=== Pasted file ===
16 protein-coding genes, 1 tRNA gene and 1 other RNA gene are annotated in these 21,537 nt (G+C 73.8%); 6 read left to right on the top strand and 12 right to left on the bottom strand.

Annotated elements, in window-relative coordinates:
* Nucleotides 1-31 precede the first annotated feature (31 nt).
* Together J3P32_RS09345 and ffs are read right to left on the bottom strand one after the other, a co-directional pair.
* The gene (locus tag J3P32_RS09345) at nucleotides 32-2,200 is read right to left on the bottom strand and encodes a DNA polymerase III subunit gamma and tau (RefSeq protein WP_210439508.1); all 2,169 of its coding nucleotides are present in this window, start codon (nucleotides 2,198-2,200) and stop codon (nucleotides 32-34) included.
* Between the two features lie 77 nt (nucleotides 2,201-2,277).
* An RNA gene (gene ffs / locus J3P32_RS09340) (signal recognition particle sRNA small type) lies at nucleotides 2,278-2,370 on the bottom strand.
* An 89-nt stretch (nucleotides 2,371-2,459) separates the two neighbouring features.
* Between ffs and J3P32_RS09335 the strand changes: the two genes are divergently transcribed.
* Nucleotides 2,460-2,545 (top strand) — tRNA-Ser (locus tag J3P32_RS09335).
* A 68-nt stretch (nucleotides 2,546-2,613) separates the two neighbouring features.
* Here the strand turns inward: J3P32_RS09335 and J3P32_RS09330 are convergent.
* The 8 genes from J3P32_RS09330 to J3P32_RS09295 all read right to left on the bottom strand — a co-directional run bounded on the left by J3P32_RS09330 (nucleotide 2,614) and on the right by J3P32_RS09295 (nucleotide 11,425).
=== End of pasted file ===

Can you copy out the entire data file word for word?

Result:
16 protein-coding genes, 1 tRNA gene and 1 other RNA gene are annotated in these 21,537 nt (G+C 73.8%); 6 read left to right on the top strand and 12 right to left on the bottom strand.

Annotated elements, in window-relative coordinates:
* Nucleotides 1-31 precede the first annotated feature (31 nt).
* Together J3P32_RS09345 and ffs are read right to left on the bottom strand one after the other, a co-directional pair.
* The gene (locus tag J3P32_RS09345) at nucleotides 32-2,200 is read right to left on the bottom strand and encodes a DNA polymerase III subunit gamma and tau (RefSeq protein WP_210439508.1); all 2,169 of its coding nucleotides are present in this window, start codon (nucleotides 2,198-2,200) and stop codon (nucleotides 32-34) included.
* Between the two features lie 77 nt (nucleotides 2,201-2,277).
* An RNA gene (gene ffs / locus J3P32_RS09340) (signal recognition particle sRNA small type) lies at nucleotides 2,278-2,370 on the bottom strand.
* An 89-nt stretch (nucleotides 2,371-2,459) separates the two neighbouring features.
* Between ffs and J3P32_RS09335 the strand changes: the two genes are divergently transcribed.
* Nucleotides 2,460-2,545 (top strand) — tRNA-Ser (locus tag J3P32_RS09335).
* A 68-nt stretch (nucleotides 2,546-2,613) separates the two neighbouring features.
* Here the strand turns inward: J3P32_RS09335 and J3P32_RS09330 are convergent.
* The 8 genes from J3P32_RS09330 to J3P32_RS09295 all read right to left on the bottom strand — a co-directional run bounded on the left by J3P32_RS09330 (nucleotide 2,614) and on the right by J3P32_RS09295 (nucleotide 11,425).